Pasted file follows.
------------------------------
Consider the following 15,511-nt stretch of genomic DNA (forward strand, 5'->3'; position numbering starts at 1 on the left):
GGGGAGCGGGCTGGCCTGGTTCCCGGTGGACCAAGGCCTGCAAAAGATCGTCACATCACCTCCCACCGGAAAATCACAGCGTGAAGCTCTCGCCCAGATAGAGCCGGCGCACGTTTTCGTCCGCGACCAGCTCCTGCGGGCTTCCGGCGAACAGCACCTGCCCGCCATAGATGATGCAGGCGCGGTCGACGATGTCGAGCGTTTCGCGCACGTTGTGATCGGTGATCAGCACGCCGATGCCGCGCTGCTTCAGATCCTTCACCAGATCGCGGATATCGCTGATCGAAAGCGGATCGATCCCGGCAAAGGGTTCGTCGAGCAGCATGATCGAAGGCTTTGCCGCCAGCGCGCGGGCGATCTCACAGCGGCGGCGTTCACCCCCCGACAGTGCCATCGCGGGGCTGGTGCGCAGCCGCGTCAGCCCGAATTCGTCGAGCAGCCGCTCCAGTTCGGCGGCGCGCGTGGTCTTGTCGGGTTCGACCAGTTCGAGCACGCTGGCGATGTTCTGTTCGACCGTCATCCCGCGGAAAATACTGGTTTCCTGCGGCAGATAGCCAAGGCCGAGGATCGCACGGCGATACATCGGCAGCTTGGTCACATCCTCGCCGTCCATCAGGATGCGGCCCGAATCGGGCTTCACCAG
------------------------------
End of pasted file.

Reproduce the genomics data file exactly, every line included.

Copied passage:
Consider the following 15,511-nt stretch of genomic DNA (forward strand, 5'->3'; position numbering starts at 1 on the left):
GGGGAGCGGGCTGGCCTGGTTCCCGGTGGACCAAGGCCTGCAAAAGATCGTCACATCACCTCCCACCGGAAAATCACAGCGTGAAGCTCTCGCCCAGATAGAGCCGGCGCACGTTTTCGTCCGCGACCAGCTCCTGCGGGCTTCCGGCGAACAGCACCTGCCCGCCATAGATGATGCAGGCGCGGTCGACGATGTCGAGCGTTTCGCGCACGTTGTGATCGGTGATCAGCACGCCGATGCCGCGCTGCTTCAGATCCTTCACCAGATCGCGGATATCGCTGATCGAAAGCGGATCGATCCCGGCAAAGGGTTCGTCGAGCAGCATGATCGAAGGCTTTGCCGCCAGCGCGCGGGCGATCTCACAGCGGCGGCGTTCACCCCCCGACAGTGCCATCGCGGGGCTGGTGCGCAGCCGCGTCAGCCCGAATTCGTCGAGCAGCCGCTCCAGTTCGGCGGCGCGCGTGGTCTTGTCGGGTTCGACCAGTTCGAGCACGCTGGCGATGTTCTGTTCGACCGTCATCCCGCGGAAAATACTGGTTTCCTGCGGCAGATAGCCAAGGCCGAGGATCGCACGGCGATACATCGGCAGCTTGGTCACATCCTCGCCGTCCATCAGGATGCGGCCCGAATCGGGCTTCACCAG